chapter  44
13 Pages

Body Integrity Identity Disorder (BIID) and the Matter of Ethics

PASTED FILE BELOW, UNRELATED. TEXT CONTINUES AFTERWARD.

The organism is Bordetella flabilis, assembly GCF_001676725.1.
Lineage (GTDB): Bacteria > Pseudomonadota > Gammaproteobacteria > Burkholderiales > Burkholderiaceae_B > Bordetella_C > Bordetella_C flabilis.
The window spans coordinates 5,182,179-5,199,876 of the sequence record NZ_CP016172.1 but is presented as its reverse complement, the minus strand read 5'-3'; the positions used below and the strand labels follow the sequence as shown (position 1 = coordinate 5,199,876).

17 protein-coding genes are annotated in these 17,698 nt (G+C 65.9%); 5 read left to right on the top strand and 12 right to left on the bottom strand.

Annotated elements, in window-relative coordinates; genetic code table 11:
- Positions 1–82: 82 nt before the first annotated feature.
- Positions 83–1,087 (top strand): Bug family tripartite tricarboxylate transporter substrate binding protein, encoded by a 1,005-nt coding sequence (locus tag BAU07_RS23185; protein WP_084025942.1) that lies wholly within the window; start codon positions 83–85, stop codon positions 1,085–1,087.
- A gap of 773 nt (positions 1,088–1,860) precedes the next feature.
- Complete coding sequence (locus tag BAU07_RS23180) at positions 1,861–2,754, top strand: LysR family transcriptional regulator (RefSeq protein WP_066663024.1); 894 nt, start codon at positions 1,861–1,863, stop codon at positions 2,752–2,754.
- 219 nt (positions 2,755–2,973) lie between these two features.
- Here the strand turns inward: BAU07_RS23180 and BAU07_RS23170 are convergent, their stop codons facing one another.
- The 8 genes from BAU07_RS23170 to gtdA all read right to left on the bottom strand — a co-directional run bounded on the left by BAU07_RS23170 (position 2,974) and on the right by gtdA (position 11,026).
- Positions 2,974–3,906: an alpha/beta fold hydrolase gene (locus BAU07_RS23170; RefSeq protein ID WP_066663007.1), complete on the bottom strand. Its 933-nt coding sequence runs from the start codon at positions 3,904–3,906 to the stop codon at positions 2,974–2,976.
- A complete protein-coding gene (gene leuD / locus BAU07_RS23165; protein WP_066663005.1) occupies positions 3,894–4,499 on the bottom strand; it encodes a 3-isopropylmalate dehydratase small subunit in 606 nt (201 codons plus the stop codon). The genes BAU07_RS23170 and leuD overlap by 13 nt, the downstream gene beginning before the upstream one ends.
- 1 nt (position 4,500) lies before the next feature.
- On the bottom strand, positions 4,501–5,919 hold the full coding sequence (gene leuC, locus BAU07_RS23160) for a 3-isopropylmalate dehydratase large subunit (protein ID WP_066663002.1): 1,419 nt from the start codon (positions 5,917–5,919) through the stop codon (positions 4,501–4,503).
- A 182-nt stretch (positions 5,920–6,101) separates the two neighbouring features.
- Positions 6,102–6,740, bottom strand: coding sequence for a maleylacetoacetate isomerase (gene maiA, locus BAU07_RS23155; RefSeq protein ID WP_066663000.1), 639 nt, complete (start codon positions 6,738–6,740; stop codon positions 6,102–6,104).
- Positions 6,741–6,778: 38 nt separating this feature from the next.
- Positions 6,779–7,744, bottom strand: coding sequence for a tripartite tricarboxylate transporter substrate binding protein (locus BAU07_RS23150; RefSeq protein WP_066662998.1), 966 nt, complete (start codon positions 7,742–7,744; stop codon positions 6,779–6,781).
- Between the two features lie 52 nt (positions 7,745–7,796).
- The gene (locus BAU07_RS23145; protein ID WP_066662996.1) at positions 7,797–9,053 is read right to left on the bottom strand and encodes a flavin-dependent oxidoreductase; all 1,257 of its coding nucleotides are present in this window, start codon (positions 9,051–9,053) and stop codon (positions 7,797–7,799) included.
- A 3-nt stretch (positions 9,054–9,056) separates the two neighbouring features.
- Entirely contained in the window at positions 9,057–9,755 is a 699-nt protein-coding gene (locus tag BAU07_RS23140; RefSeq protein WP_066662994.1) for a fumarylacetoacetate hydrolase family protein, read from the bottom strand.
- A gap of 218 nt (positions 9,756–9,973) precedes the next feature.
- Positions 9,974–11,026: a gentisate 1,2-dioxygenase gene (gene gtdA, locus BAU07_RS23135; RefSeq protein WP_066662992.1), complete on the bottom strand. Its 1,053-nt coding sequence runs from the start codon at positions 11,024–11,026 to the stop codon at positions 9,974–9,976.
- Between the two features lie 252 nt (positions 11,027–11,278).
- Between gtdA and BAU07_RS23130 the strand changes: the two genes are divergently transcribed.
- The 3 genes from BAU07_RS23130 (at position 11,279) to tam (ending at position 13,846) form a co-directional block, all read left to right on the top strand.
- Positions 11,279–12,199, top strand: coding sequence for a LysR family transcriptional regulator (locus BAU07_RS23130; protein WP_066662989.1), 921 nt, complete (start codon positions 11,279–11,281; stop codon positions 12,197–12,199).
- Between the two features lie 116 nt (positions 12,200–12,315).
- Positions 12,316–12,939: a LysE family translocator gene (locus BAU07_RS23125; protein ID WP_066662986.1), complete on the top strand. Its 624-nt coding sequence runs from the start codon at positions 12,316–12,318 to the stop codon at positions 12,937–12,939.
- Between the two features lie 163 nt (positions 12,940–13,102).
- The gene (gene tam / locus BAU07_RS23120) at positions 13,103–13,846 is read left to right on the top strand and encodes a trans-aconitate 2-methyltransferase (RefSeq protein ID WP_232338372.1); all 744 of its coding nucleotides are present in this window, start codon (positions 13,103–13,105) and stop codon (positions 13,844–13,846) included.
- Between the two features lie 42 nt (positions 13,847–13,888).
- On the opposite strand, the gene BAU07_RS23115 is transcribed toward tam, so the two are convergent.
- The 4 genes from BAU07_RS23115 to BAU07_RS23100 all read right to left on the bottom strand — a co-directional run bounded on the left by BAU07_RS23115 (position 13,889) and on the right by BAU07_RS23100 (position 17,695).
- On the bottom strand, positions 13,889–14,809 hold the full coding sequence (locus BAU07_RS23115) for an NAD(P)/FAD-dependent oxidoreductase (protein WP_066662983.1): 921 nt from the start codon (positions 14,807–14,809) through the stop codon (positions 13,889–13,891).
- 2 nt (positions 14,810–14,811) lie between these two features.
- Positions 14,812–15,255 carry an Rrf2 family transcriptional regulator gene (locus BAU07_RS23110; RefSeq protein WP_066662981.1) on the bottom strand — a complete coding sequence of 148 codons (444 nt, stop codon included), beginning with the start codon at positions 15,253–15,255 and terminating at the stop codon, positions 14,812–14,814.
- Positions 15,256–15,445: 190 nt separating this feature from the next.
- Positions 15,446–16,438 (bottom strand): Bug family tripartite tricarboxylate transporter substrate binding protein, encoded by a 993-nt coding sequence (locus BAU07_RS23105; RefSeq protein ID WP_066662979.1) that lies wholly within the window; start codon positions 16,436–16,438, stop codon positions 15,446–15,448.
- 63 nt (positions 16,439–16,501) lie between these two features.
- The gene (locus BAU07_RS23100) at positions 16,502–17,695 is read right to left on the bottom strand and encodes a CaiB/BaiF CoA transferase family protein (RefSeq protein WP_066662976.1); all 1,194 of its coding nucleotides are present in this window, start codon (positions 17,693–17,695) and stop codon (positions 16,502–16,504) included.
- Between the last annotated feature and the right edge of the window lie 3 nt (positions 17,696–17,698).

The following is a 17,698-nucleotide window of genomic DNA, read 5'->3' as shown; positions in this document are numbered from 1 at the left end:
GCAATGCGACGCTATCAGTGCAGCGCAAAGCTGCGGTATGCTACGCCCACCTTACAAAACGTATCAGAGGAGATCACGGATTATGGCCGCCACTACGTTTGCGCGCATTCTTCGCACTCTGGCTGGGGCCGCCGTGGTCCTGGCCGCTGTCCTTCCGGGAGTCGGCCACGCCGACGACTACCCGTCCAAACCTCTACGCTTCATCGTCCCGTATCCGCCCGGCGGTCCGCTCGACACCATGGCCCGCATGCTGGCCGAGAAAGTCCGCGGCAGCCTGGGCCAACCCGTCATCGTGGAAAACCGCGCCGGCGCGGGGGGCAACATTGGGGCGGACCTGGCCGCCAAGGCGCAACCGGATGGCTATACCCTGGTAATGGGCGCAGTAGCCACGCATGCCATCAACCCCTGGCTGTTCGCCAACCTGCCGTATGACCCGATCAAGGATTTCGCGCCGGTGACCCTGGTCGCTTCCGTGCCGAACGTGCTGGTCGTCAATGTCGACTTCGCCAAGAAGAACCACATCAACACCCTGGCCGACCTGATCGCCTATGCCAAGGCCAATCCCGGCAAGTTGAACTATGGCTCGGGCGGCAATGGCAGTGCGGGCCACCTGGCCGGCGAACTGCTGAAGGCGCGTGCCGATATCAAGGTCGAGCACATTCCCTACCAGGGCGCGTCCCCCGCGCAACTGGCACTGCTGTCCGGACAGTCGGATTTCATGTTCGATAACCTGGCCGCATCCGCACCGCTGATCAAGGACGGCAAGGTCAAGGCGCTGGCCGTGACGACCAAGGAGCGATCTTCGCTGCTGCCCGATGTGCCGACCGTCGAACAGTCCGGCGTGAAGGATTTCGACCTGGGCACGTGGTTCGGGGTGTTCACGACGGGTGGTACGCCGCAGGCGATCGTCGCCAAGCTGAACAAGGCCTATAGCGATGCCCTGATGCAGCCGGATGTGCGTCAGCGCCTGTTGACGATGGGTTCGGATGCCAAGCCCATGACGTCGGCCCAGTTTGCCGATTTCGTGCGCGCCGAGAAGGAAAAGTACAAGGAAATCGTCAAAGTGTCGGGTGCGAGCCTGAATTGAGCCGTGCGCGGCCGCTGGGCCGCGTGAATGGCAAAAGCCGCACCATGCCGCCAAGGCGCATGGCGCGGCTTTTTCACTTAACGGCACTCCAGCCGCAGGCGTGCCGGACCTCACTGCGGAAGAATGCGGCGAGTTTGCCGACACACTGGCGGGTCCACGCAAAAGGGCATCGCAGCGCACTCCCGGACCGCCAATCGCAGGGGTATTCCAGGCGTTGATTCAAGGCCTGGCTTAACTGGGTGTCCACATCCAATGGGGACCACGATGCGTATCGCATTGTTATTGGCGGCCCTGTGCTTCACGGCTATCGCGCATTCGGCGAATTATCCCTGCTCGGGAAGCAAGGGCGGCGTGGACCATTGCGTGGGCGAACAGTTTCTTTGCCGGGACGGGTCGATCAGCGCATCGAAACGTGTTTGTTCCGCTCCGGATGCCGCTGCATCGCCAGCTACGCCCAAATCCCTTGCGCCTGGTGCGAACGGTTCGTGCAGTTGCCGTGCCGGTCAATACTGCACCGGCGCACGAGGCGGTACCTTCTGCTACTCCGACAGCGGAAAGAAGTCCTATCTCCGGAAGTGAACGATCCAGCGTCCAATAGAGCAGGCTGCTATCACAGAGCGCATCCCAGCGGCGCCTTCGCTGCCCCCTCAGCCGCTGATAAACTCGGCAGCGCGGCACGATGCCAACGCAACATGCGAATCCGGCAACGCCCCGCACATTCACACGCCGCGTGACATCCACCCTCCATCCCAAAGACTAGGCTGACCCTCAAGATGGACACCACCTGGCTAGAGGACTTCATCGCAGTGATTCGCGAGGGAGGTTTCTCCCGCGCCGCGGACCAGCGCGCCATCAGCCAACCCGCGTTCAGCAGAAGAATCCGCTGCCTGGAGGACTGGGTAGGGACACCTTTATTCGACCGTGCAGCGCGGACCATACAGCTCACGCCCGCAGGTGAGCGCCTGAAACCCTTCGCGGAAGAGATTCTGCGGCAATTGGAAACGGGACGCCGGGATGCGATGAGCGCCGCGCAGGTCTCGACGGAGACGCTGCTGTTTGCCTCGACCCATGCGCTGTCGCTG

Over the past decade or so there has been increasing interest amongst psychiatrists, psychologists, philosophers, medical ethicists, cultural theorists, neurologists, and others in a range of desires for what we might think of as “non-normative” forms of embodiment, that is, for bodies with less than a “full complement” of limbs, for bodies that are, to varying degrees, paralyzed, deaf, blind, and so on. Such desires are now widely regarded as symptomatic of what psychiatrist Michael Fine calls body integrity identity disorder (BIID), a condition defined primarily by a consistent sense of non-contiguity between body and self. The vast majority of people who identify with the phenomenological sense of bodily being that defines BIID call for access to surgery in order that their desired mode of corporeality be realized, and the dysphoria from which they suffer overcome. Such calls raise a range of questions about the ethics of amputating a healthy limb, injuring a healthy spinal cord, producing deafness, and so on, or, alternately, of refusing to conceive surgery as a viable treatment protocol. This chapter will consider current debates regarding the ethics of “elective amputation”—since this is the procedure which has garnered most interest to date-and at the same time, will attempt to critically interrogate the constitutive effects of the (bio)ethical principles brought to bear on BIID. In other words, rather than simply applying ethical principles to BIID, this chapter strategically deploys the (desire for) “non-normative forms of embodiment” associated with BIID in an attempt to problematize some of the assumptions that underpin what Margrit Shildrick refers to as “conventional bioethics.”